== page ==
Toronto Star Op-Ed: No Compromise Possible on Jets
Op-Ed Titled "Island Airport Expansion is a Change in Kind not a Change in Degree"
TORONTO - It has been suggested that there should be a “compromise” to resolve the dispute over Toronto’s island airport. After all, this is the Canadian way. Some well-meaning voices say: “I am for state-of-the-art ‘quiet’ jets but against any substantial increase in service; can’t we just limit the volume of flights to protect the livability of the waterfront and surrounding neighbourhoods?” But that option is not on the table. The proposal is to double the size of Billy Bishop Toronto City Airport to equal the capacity of Ottawa’s International Airport serving between 4.3 and 4.8 million passengers a year.
Picture runway extensions the length of two football fields at both ends into Toronto Harbour and into the Western Gap, with enlarged exclusion zones to keep boat traffic away. Picture rows of light approach towers extending up to 700 metres beyond the runways as mandated by Transport Canada to accommodate planes landing and taking off every two minutes.
Add to that high and obtrusive walls lining the runways to shield small boats from jet thrust. And on the land side, doubled volumes of traffic carrying passengers, jet fuel, services and supplies overwhelm the already impossibly congested five-point intersection at Bathurst, Lake Shore and Fleet. This on top of noise concerns, impacts on air quality and habitat.
This is not a change in degree; it is a profound change in kind. We are talking about a different kind of airport.
Both the city’s medical officer of health and the board of Waterfront Toronto have sounded the alarm. If an application were made today for a new airport the size of the Ottawa International Airport on the Toronto waterfront, the incompatibility would be perfectly obvious. This doubling (and change in kind) is being rushed through as though it were an incremental modification with no clear applicant, no environmental assessment, no completed master plan, no jet planes certified, no business plan, no infrastructure plan and no funds to implement.
The justifications for the rush to judgment to approve this massive shift are convenience for some business travellers and a purported economic advantage. Both are specious. The net benefits in either case, given the opening of the air-rail link next year, are likely marginal. Much more important is what would be sacrificed.
It is our waterfront. From south Etobicoke to the Scarborough Bluffs and beyond, what is emerging all along the Toronto waterfront is one of the most remarkable transformations of its kind anywhere. The revitalization of these strategically located, obsolescent lands is providing new and improved places for the public to enjoy: parks and trails, a linked series of neighbourhoods, places to live and work, and places of recreation, repose and natural beauty.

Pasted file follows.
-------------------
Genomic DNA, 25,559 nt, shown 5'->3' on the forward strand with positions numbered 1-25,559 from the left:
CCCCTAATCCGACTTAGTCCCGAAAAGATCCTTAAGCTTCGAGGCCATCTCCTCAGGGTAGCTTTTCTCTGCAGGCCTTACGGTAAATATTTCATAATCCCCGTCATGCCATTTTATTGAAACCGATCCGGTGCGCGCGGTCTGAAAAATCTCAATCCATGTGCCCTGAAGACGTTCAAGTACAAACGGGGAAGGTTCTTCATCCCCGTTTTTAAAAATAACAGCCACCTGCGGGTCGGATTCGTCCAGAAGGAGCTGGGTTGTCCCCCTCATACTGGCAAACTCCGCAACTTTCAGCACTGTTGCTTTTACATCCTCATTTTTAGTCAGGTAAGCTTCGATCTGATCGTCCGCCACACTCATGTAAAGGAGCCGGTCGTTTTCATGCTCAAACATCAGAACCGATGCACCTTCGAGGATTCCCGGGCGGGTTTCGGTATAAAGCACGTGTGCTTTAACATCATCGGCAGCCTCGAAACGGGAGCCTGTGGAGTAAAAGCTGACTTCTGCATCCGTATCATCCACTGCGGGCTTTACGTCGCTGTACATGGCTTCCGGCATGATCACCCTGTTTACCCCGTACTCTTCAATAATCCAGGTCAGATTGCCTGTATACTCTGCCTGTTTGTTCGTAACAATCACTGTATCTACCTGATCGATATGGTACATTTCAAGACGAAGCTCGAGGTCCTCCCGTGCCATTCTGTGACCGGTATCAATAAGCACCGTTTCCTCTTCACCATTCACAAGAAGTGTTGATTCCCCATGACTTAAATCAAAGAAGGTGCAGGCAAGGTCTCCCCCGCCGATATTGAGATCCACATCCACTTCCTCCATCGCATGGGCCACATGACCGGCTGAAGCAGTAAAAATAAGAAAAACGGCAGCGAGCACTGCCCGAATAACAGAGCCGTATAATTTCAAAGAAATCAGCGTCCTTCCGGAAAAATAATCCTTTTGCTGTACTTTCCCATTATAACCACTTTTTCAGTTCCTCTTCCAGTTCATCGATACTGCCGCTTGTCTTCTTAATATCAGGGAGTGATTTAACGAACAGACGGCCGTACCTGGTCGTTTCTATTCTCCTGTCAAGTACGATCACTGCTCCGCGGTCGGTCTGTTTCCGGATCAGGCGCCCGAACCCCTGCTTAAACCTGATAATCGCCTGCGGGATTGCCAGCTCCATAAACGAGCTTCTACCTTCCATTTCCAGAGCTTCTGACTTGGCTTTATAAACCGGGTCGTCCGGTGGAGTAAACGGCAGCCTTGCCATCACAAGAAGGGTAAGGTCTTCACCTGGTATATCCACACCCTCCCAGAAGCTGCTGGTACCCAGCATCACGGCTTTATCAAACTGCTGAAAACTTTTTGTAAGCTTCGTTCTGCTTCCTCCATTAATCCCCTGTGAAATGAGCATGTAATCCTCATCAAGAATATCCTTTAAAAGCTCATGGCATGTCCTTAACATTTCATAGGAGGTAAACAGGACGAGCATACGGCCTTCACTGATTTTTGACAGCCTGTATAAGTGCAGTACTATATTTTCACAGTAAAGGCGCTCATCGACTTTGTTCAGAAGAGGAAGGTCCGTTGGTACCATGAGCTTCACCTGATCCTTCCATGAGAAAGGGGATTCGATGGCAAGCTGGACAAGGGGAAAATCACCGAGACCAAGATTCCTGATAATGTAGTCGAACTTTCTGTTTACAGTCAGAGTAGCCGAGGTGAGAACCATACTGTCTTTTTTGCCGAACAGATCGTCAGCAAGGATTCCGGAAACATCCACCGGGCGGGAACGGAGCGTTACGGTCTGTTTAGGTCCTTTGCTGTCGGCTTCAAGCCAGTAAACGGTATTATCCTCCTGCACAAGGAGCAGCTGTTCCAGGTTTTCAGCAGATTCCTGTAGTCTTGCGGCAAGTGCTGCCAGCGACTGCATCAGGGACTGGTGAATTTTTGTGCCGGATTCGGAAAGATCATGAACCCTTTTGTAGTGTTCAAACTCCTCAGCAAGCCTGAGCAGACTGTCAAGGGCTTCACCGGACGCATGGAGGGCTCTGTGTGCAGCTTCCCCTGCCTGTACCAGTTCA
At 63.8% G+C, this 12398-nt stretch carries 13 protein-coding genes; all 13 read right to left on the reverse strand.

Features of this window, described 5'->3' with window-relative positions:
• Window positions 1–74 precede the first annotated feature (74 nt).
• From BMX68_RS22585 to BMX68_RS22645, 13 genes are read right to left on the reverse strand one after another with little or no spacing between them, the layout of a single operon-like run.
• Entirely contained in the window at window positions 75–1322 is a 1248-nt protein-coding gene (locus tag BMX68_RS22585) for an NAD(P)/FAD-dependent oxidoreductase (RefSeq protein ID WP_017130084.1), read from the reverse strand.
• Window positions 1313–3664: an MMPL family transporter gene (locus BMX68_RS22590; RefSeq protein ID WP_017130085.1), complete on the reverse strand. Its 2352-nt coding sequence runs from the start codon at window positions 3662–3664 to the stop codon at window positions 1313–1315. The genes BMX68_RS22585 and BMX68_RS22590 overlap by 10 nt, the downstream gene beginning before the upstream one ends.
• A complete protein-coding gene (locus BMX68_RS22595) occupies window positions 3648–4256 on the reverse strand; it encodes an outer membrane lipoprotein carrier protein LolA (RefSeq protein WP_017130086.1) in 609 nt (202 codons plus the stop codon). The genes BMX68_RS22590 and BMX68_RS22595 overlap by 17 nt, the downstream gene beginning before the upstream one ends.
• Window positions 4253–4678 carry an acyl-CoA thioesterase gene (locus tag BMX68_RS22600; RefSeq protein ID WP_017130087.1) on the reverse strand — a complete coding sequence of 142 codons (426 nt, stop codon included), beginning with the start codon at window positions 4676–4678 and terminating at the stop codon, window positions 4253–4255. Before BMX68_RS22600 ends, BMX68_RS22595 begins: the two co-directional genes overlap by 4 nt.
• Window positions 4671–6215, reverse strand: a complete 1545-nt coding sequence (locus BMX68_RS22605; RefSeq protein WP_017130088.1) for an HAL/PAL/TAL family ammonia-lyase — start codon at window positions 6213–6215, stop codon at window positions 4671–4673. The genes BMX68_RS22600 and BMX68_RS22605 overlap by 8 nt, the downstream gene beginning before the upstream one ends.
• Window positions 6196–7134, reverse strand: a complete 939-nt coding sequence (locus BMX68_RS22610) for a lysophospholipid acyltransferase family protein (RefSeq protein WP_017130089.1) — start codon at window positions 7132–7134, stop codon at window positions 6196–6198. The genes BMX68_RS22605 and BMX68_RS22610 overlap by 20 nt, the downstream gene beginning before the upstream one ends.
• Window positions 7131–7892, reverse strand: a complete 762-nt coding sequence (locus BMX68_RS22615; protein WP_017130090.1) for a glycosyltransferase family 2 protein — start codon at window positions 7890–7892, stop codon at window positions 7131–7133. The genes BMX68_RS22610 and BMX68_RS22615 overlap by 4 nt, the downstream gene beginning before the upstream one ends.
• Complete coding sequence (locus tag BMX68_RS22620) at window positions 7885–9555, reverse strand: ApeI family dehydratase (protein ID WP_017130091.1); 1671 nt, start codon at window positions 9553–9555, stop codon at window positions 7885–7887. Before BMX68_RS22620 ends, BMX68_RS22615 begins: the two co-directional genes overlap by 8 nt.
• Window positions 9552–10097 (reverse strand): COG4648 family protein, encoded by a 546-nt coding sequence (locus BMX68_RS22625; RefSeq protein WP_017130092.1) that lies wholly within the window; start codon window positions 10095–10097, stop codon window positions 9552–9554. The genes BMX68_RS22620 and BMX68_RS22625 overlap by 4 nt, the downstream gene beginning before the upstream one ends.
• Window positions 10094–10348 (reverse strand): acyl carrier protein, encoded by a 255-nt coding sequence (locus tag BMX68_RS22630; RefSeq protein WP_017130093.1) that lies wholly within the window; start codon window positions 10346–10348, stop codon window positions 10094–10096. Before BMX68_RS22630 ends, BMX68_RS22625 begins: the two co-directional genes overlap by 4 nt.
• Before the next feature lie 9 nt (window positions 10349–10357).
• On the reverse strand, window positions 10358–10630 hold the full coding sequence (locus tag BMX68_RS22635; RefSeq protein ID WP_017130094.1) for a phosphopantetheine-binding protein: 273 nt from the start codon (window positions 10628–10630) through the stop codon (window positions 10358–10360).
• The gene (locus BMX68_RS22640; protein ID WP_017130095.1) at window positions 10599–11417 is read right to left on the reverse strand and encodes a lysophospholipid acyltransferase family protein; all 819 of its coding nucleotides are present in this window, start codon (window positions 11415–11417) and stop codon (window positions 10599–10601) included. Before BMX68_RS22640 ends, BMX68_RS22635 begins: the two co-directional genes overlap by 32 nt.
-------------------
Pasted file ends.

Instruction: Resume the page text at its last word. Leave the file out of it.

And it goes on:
The waterfront is where Toronto is reinventing itself for the 21st century, adjusting to the city’s new southern face. Our waterfront is materializing as the collective work of generations of Torontonians, supported by investments of all three levels of government and the private sector.
Its future contours are just becoming visible as the many pieces fall into place — from the promise of a revived Ontario Place/Exhibition Place, including the newly announced park, to the music garden shaped by Yo-Yo Ma and the Queens Quay Greenway currently under construction, to Sugar Beach and Sherbourne Common in the heart of the new East Bayfront neighbourhood, with George Brown College and $2.6 billion of private investment in progress — making it one of the largest such revitalization efforts in the world.
The problem is that this entire band of waterfront is on the flight path of and bisected by the overburdened “land path” leading to Billy Bishop airport. And unlike the other cities where a close-by airport is somewhat removed from the core, Billy Bishop sits right on Toronto Harbour, the heart and focal point of this entire endeavour, the gateway to our unique treasure, the Toronto Islands.
The key to the waterfront’s future success is that one activity not be allowed to dominate the others. This equilibrium breaks down when a single element is overscaled to the point that its impacts impair other uses and activities. That is what the proposed expansion of the airport would do.
This is not about Porter Airlines. The proposed expansion of the island airport would inevitably open it to major carriers like Air Canada, WestJet and United, which have already declared their intentions.
The existing airport is an accepted fact. Its continued presence has been based on the understanding set out in the 1983 tripartite agreement that allows only turboprop passenger service at Billy Bishop airport with additional expansion capacity. That is the compromise that was already reached and should be honoured.
Ken Greenberg is the former head of urban design in the Toronto planning department; Anne Golden is chair of the Transit Investment Advisory Panel; David Crombie is a former mayor of Toronto; Jack Diamond is a Toronto-based international architect; Paul Bedford was the chief planner of Toronto. Source: Toronto Star op-ed, published 2014-02-09